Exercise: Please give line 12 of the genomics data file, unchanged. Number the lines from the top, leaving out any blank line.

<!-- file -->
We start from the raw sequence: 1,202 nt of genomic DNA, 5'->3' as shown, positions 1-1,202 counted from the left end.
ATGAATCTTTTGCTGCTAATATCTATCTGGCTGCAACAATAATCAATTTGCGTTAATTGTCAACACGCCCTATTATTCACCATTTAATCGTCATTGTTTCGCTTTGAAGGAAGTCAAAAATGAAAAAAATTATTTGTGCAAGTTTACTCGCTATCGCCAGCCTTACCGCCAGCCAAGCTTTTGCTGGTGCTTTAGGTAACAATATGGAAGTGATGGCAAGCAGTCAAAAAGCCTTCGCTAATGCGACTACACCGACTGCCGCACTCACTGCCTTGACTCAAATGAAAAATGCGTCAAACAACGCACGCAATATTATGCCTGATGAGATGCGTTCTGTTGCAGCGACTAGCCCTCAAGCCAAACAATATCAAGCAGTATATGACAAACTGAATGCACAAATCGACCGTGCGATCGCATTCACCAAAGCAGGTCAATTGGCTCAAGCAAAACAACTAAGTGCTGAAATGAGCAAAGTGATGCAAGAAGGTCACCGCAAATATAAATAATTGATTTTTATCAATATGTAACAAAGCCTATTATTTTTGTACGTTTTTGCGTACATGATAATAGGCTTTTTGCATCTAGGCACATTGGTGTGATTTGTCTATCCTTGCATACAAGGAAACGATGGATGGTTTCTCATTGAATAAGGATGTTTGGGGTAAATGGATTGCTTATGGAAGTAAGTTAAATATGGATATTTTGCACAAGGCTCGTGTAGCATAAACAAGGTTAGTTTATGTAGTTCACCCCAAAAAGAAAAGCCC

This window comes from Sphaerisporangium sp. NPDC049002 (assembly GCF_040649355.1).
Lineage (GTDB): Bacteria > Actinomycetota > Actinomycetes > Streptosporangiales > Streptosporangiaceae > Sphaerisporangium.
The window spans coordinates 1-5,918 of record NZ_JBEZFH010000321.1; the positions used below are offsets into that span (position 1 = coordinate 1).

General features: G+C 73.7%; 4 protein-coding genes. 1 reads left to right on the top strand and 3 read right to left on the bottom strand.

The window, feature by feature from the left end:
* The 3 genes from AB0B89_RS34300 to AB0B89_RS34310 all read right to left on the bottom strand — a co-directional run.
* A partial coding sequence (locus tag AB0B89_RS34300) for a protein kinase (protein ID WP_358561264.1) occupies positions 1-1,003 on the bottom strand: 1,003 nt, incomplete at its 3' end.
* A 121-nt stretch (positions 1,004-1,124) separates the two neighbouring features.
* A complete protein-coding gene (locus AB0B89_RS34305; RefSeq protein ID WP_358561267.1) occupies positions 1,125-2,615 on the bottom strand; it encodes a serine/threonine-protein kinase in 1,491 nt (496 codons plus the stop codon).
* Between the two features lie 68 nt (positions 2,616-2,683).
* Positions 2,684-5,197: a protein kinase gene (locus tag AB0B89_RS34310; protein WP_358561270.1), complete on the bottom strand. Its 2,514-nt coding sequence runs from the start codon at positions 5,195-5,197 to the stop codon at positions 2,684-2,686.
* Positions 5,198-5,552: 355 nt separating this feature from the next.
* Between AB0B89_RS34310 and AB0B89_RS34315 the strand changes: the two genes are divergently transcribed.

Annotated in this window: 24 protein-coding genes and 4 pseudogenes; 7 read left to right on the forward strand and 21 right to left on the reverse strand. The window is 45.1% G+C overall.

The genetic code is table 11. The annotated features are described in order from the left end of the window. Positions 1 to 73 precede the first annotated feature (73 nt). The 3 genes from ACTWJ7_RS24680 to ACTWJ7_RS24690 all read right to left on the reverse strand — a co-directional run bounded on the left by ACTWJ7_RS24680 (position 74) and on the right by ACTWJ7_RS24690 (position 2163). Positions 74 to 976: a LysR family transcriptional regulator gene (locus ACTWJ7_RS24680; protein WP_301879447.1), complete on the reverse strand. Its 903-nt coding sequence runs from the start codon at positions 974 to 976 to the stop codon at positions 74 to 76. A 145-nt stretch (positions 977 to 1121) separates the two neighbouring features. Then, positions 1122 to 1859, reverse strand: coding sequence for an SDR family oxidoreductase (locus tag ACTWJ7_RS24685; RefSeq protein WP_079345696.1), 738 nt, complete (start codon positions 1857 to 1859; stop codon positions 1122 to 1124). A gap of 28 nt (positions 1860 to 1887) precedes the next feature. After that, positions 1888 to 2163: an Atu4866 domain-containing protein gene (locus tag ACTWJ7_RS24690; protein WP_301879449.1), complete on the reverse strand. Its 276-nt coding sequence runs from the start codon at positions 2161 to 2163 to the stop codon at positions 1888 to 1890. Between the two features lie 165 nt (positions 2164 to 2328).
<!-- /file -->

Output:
* Between the two features lie 68 nt (positions 2,616-2,683).